Play with the classic 3x3x3 cube puzzle to test your speed, to enhance your memory, or just for fun! The most popular puzzle of the 20th century is still going strong into the 21st! Learn More
    $5.45
  7. Pocket Cube Meffert

    Pocket Cube an original Meffert's puzzle

    To solve the Pocket Cube you'll have to discard all that learning of the standard 3x3 algorithm and start again. This is a type of rotational puzzle called a bandaged cube. With some corner pieces glued together there are many moves you'll want to make but you just won't be able to. So how to get it solved once you mess it up? Learn More
    $22.27
  8. Adam Cowan Ghost Cube

    Ghost Cube shapeshifting cube puzzle

    A frustratingly different take on the classic 3x3 Cube. This cube changes its shape as you turn it. Instead of turning to get each side back to a solid colour you need to turn to get it back into it's original cube shape. Learn More
    $26.32
  9. Skewb Extreme cube puzzle in box

    Skewb Xtreme cube puzzle

    With 28 different faces of colour the Skewb really is an Extreme puzzle! The puzzle is solved when you have a solid color X on each side of the puzzle and the inner diamonds are split between two colours. Learn More
    $26.32
  10. Dodecahedron twisty puzzle

    Magic Dodecahedron twisty puzzle

    The Magic Dodecahedron Megaminx has 12 faces and a total of 50 moveable pieces to turn to solve the puzzle. Compare that to the standard 3x3x3 cube which has only 20! Learn More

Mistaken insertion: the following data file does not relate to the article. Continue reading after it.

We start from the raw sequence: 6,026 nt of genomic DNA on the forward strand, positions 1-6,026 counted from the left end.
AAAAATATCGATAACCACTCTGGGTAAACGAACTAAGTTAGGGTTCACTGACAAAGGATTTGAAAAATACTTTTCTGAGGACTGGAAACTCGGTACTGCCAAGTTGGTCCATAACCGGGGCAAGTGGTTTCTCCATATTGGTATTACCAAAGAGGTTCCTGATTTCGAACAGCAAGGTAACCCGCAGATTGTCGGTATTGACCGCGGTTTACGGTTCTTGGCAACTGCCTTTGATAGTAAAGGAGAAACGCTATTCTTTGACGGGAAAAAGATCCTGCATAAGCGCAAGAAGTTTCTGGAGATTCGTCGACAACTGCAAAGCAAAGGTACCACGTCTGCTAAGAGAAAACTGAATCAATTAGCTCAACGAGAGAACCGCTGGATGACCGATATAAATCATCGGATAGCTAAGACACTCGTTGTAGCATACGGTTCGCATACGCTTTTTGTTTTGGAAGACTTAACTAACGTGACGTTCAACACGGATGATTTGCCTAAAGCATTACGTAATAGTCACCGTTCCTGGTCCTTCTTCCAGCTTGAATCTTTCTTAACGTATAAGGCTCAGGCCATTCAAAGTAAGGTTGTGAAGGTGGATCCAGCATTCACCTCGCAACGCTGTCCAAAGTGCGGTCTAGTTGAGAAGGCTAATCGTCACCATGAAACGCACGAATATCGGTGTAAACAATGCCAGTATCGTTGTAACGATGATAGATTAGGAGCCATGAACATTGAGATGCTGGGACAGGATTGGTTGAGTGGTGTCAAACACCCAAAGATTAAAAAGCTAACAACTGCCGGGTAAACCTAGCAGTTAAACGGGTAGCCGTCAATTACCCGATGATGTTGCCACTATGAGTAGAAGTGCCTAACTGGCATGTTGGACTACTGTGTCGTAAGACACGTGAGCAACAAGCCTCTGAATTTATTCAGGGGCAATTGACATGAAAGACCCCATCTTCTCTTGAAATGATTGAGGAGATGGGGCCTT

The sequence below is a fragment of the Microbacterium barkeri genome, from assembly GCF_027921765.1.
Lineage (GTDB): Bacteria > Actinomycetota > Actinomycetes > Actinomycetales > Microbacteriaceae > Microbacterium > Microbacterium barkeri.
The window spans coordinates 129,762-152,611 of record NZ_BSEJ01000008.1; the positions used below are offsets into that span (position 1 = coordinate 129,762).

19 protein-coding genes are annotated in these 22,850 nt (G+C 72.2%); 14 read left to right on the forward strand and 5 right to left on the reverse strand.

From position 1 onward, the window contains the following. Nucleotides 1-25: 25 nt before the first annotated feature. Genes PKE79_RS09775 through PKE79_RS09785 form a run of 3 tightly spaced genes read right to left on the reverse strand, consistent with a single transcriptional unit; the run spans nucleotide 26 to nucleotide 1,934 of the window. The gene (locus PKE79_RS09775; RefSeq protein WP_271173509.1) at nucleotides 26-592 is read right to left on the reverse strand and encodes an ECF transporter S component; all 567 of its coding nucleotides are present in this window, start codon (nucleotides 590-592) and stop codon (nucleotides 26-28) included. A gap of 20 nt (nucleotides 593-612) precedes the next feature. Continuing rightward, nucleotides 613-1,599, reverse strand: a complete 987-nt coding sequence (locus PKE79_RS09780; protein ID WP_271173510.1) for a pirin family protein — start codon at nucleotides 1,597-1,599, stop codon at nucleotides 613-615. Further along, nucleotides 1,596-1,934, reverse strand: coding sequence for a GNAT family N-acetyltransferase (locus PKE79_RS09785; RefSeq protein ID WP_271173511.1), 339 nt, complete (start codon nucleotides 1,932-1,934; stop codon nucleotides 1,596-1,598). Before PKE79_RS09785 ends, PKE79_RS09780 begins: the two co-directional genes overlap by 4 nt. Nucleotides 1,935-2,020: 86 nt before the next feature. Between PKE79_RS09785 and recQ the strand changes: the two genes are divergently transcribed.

$10.91

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The Rubik's Cube is so well known, so famous, such an icon, that anything in the Twisty Puzzle category is often referred to as a Rubik's Cube. In fact many people use the Rubik's Cube to describe any brainteaser or mechanical puzzle to ensure others know what they're talking about. But not every Twisty Puzzle is a Rubik's Cube!

A Twisty Puzzle is a type of sequential move puzzle getting its name because usually to solve the puzzle you need to rearrange the shape by rotating or twisting the puzzle.
In its general form the puzzle pieces have a series of colours and the solved state is when each face of the puzzle has a single colour.  Just like the six colours of the original Rubik's Cube.  But puzzle designers have move way past a standard set of colours to include other patterns, animals, letter and number sets and much more.  They have also advanced way beyond the cube to many different and interesting shapes like those you'll see on this page.